Saturday, February 07, 2015

Seen It (Again): Pacific Rim (2013)

My son and I went to see Guillermo del Toro's Pacific Rim when it was released two summers ago, and, like many, we left the theater disappointed. We had entered with high expectations of a modern Godzilla-type movie and walked out let down. As a both a fan of Toho's Godzilla movies in youth and a parent who had shared these beloved films with his son, I was hoping for a theatrical experience over which to bond. In retrospect, much of our criticism lay with the performance of the male lead as well as the difficulty in processing the multiple visual and sound stimuli being thrown at us.

This kaiju let down did not, however, dissuade me from continuing to watch, and in some case re-watch for the umpteenth time, classic giant monster movies. In the months since seeing Pacific Rim, I have rewatched a number of relatively "modern" Japanese-produced kaiju movies from both Toho (including Godzilla: Final Wars (2004)) and Daiei (the mid-Nineties Gamera trilogy) Motion Picture Studios. While I enjoyed each of these films, with so many tonal similarities with Pacific Rim, I began to think that maybe I had been wrong in my dismissal of del Toro's giant monster movie.

This past Monday our school had a snow day, and I took advantage of the morning to re-watch Pacific Rim. The original from 1954 and the most recent American adaptation, Godzilla (2014), not withstanding, Godzilla films have never really been about serious actors and serious issues. My Godzilla was the ping-pong ball-eyed hero of Japan (1973's Godzilla vs. Megalon will always be my personal gold standard) who regularly bonded with orphans and latch-key kids while battling an assortment of mutated animals, aliens and pollutants. While the too-serious Godzilla (2014) definitely forgot that (as well as the epic battles), my hazy recollection of Pacific Rim was that it had been less about serious issues and more about simple, giant monsters and robots fighting.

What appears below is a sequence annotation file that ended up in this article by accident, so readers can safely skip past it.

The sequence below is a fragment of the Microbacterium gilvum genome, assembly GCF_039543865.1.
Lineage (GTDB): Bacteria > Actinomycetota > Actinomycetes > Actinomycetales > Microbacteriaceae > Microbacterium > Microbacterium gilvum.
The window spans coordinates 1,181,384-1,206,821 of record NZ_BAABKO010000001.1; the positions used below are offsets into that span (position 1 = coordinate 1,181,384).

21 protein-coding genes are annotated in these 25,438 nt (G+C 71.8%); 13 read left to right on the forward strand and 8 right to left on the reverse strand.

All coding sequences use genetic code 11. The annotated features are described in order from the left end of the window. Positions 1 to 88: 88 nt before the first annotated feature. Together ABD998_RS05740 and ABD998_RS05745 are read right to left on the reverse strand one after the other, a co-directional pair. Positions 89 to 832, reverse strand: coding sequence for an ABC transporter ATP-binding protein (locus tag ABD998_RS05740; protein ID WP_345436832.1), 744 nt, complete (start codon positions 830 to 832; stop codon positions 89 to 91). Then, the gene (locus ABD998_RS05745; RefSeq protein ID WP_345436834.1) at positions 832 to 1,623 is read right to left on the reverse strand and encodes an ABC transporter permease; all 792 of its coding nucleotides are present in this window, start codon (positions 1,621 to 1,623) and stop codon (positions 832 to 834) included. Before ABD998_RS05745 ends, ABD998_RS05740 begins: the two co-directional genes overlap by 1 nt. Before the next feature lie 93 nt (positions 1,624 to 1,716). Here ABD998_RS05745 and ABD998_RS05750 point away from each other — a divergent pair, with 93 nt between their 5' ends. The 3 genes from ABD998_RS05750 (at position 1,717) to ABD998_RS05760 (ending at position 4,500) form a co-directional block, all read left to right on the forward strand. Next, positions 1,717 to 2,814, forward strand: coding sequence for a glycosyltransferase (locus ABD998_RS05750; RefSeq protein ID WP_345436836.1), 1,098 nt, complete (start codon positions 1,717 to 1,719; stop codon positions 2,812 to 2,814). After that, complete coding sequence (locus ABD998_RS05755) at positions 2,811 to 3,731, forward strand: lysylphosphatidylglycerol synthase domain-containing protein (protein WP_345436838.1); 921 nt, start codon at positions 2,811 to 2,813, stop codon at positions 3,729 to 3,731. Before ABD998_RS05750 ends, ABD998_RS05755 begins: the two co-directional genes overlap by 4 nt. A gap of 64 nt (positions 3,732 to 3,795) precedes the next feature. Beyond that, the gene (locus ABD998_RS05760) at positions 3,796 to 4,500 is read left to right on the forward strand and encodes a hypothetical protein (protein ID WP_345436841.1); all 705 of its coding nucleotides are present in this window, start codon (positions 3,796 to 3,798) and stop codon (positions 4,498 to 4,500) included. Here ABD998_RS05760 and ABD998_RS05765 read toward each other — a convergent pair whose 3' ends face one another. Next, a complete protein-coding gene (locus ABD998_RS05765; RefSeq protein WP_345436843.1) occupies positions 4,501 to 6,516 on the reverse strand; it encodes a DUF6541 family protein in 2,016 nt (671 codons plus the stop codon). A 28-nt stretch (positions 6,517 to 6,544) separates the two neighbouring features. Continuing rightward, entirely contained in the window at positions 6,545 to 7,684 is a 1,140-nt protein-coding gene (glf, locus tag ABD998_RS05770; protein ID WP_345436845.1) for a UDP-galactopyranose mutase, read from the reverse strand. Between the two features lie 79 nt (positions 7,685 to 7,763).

My Godzilla, circa 1974.
Upon further review, Pacific Rim really did get much more right than wrong, and was a surprisingly more rewarding film experience on our 40" flat-screen than in the movie theater. Among the things I had noticed initially as negatives but appreciated later as plusses, were the flat human characters that peopled the movie. Truth is, while Charlie Hunnam as Raleigh Beckett will never be mistaken for Laurence Olivier, or even Mel Gibson, he did effectively fill the role of bland, plot-mover quite nicely. Nobody remembers the lead actors in Godzilla movies, a universal truth which Hunnam illustrates fully. (Fortunately, for those not inclined to accept the old kaiju tropes, most of the other actors such as Idris Elba and Rinko Kikuchi didn't get that memo and are surprisingly charismatic and engaging despite bringing to life broadly written characters.)

I would also suggests that the story itself is far more ambitious than given credit. Rather than setting his "giant monster movie" within an easily recognizable world, del Toro and credited co-writer Travis Beachum opt to create a modern, post-origin world already effected by the emergence of its primary threat. While Godzilla did indeed battle aliens from Planet X very early in his filmography, the primary settings always represented a presented day Japan aesthetic (Godzilla Final Wars being the most obvious departure with it's airborne battle ships and G-Force).

The bottom line: Pacific Rim is much more entertaining than I originally gave it credit for and is that unique movie that improves with repeated viewings... at least to this old school kaiju fan.

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